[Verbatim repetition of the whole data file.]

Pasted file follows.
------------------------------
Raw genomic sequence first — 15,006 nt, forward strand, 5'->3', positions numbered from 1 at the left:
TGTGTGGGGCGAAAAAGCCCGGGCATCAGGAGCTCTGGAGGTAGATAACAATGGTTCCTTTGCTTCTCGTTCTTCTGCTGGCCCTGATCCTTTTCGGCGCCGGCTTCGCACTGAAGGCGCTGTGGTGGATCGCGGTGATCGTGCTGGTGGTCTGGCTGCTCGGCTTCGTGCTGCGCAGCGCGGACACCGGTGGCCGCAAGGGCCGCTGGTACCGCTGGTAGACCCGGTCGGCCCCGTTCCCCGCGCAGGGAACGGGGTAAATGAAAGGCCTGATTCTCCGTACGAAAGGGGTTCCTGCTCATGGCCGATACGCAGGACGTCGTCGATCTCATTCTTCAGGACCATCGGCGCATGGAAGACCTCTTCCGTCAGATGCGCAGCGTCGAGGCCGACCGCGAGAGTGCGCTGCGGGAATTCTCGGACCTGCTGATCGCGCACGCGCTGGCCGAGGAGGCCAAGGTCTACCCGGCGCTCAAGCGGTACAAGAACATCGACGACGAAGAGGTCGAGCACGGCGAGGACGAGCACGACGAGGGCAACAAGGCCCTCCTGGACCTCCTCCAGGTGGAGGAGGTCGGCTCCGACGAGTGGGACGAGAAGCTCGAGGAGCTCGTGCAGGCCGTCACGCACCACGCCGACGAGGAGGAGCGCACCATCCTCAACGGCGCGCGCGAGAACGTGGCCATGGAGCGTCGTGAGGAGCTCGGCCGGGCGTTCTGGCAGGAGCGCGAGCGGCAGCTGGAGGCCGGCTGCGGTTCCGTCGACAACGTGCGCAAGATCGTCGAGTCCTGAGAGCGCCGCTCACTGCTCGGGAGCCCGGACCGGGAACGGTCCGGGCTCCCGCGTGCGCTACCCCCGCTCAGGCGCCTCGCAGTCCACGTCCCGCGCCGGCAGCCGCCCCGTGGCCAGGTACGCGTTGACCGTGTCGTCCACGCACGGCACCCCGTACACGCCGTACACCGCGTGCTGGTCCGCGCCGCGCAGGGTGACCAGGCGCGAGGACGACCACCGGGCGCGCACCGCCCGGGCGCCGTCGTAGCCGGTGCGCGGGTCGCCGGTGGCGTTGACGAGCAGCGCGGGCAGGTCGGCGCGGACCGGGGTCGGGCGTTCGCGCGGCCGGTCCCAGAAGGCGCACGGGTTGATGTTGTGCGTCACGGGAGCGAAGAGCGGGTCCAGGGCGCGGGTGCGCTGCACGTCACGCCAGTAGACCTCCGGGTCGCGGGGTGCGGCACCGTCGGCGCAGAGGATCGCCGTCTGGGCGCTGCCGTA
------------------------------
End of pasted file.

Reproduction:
Raw genomic sequence first — 15,006 nt, forward strand, 5'->3', positions numbered from 1 at the left:
TGTGTGGGGCGAAAAAGCCCGGGCATCAGGAGCTCTGGAGGTAGATAACAATGGTTCCTTTGCTTCTCGTTCTTCTGCTGGCCCTGATCCTTTTCGGCGCCGGCTTCGCACTGAAGGCGCTGTGGTGGATCGCGGTGATCGTGCTGGTGGTCTGGCTGCTCGGCTTCGTGCTGCGCAGCGCGGACACCGGTGGCCGCAAGGGCCGCTGGTACCGCTGGTAGACCCGGTCGGCCCCGTTCCCCGCGCAGGGAACGGGGTAAATGAAAGGCCTGATTCTCCGTACGAAAGGGGTTCCTGCTCATGGCCGATACGCAGGACGTCGTCGATCTCATTCTTCAGGACCATCGGCGCATGGAAGACCTCTTCCGTCAGATGCGCAGCGTCGAGGCCGACCGCGAGAGTGCGCTGCGGGAATTCTCGGACCTGCTGATCGCGCACGCGCTGGCCGAGGAGGCCAAGGTCTACCCGGCGCTCAAGCGGTACAAGAACATCGACGACGAAGAGGTCGAGCACGGCGAGGACGAGCACGACGAGGGCAACAAGGCCCTCCTGGACCTCCTCCAGGTGGAGGAGGTCGGCTCCGACGAGTGGGACGAGAAGCTCGAGGAGCTCGTGCAGGCCGTCACGCACCACGCCGACGAGGAGGAGCGCACCATCCTCAACGGCGCGCGCGAGAACGTGGCCATGGAGCGTCGTGAGGAGCTCGGCCGGGCGTTCTGGCAGGAGCGCGAGCGGCAGCTGGAGGCCGGCTGCGGTTCCGTCGACAACGTGCGCAAGATCGTCGAGTCCTGAGAGCGCCGCTCACTGCTCGGGAGCCCGGACCGGGAACGGTCCGGGCTCCCGCGTGCGCTACCCCCGCTCAGGCGCCTCGCAGTCCACGTCCCGCGCCGGCAGCCGCCCCGTGGCCAGGTACGCGTTGACCGTGTCGTCCACGCACGGCACCCCGTACACGCCGTACACCGCGTGCTGGTCCGCGCCGCGCAGGGTGACCAGGCGCGAGGACGACCACCGGGCGCGCACCGCCCGGGCGCCGTCGTAGCCGGTGCGCGGGTCGCCGGTGGCGTTGACGAGCAGCGCGGGCAGGTCGGCGCGGACCGGGGTCGGGCGTTCGCGCGGCCGGTCCCAGAAGGCGCACGGGTTGATGTTGTGCGTCACGGGAGCGAAGAGCGGGTCCAGGGCGCGGGTGCGCTGCACGTCACGCCAGTAGACCTCCGGGTCGCGGGGTGCGGCACCGTCGGCGCAGAGGATCGCCGTCTGGGCGCTGCCGTA